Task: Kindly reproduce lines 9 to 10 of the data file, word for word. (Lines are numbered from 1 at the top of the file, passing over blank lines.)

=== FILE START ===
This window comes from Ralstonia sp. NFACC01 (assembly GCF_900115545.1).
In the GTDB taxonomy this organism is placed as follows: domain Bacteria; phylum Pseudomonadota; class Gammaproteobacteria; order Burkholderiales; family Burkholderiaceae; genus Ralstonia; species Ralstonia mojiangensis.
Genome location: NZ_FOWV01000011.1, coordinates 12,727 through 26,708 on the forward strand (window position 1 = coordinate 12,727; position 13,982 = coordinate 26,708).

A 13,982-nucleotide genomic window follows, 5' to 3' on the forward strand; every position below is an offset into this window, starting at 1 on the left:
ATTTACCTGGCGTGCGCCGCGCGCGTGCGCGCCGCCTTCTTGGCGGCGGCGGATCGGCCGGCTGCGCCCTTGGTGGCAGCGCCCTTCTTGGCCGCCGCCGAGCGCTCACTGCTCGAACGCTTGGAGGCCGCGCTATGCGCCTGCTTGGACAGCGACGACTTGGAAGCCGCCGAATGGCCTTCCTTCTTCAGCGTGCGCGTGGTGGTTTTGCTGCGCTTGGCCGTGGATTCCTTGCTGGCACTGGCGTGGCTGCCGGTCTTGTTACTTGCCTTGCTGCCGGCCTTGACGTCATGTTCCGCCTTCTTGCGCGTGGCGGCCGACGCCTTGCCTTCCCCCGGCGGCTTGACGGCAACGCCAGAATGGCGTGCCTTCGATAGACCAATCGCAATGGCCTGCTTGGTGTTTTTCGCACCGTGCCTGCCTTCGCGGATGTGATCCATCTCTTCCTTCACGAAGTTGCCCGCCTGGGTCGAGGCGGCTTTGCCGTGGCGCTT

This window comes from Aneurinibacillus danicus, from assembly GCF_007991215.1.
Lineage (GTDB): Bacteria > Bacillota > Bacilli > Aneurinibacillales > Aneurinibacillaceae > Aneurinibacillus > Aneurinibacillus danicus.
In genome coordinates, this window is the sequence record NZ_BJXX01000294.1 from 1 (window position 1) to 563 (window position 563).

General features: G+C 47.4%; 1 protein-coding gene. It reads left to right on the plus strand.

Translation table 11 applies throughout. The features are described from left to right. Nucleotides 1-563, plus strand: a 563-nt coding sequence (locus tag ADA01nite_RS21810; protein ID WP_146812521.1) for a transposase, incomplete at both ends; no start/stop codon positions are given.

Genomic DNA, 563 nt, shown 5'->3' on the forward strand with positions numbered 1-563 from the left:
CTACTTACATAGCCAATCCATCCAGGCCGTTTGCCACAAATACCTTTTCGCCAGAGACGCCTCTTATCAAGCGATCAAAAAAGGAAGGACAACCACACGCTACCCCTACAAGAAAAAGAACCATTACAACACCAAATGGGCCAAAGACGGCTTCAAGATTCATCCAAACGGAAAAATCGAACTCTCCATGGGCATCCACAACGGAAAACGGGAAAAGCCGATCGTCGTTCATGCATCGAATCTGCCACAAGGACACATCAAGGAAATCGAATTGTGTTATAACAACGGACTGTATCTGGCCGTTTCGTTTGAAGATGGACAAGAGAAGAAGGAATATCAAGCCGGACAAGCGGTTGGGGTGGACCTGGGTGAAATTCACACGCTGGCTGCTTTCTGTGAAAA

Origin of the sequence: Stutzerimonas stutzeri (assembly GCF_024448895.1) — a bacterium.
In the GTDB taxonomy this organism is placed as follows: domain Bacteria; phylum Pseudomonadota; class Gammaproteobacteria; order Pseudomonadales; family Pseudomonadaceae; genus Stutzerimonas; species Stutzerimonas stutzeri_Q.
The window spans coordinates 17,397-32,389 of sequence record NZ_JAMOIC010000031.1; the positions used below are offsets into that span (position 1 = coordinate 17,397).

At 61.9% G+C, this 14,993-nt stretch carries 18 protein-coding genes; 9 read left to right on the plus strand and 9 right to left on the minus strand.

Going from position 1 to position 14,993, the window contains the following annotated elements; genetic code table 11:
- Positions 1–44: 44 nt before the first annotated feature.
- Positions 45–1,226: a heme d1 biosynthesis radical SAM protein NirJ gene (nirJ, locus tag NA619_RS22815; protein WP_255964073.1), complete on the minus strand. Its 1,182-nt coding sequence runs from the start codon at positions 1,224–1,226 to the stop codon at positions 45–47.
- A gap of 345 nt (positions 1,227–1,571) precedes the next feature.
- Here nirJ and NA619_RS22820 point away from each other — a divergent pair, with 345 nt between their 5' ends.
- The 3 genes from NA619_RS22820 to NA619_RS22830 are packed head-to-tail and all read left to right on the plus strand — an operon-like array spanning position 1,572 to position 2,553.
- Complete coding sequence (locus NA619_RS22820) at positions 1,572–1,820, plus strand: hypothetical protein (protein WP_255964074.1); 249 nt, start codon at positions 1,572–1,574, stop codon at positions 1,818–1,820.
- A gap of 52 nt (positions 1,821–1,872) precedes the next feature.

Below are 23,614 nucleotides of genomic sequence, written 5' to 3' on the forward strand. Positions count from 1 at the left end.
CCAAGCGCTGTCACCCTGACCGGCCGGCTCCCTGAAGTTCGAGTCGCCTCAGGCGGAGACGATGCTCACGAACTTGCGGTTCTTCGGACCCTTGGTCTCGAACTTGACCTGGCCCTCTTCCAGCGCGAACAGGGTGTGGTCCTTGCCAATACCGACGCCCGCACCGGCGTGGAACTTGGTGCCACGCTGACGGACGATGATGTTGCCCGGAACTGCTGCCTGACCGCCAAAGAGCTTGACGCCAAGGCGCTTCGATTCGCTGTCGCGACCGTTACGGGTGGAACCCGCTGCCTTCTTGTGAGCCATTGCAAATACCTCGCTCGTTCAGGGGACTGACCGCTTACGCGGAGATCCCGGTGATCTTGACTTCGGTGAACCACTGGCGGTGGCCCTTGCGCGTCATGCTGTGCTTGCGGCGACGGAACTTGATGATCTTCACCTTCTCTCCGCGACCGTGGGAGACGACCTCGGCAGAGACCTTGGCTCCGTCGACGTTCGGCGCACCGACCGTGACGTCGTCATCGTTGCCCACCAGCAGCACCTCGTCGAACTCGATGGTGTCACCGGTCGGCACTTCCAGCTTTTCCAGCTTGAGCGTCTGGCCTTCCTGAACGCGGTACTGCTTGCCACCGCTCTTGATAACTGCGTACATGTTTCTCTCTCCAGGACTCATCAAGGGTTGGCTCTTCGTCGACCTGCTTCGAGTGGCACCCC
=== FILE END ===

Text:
General features: G+C 47.4%; 1 protein-coding gene. It reads left to right on the plus strand.

Translation table 11 applies throughout. The features are described from left to right. Nucleotides 1-563, plus strand: a 563-nt coding sequence (locus tag ADA01nite_RS21810; protein ID WP_146812521.1) for a transposase, incomplete at both ends; no start/stop codon positions are given.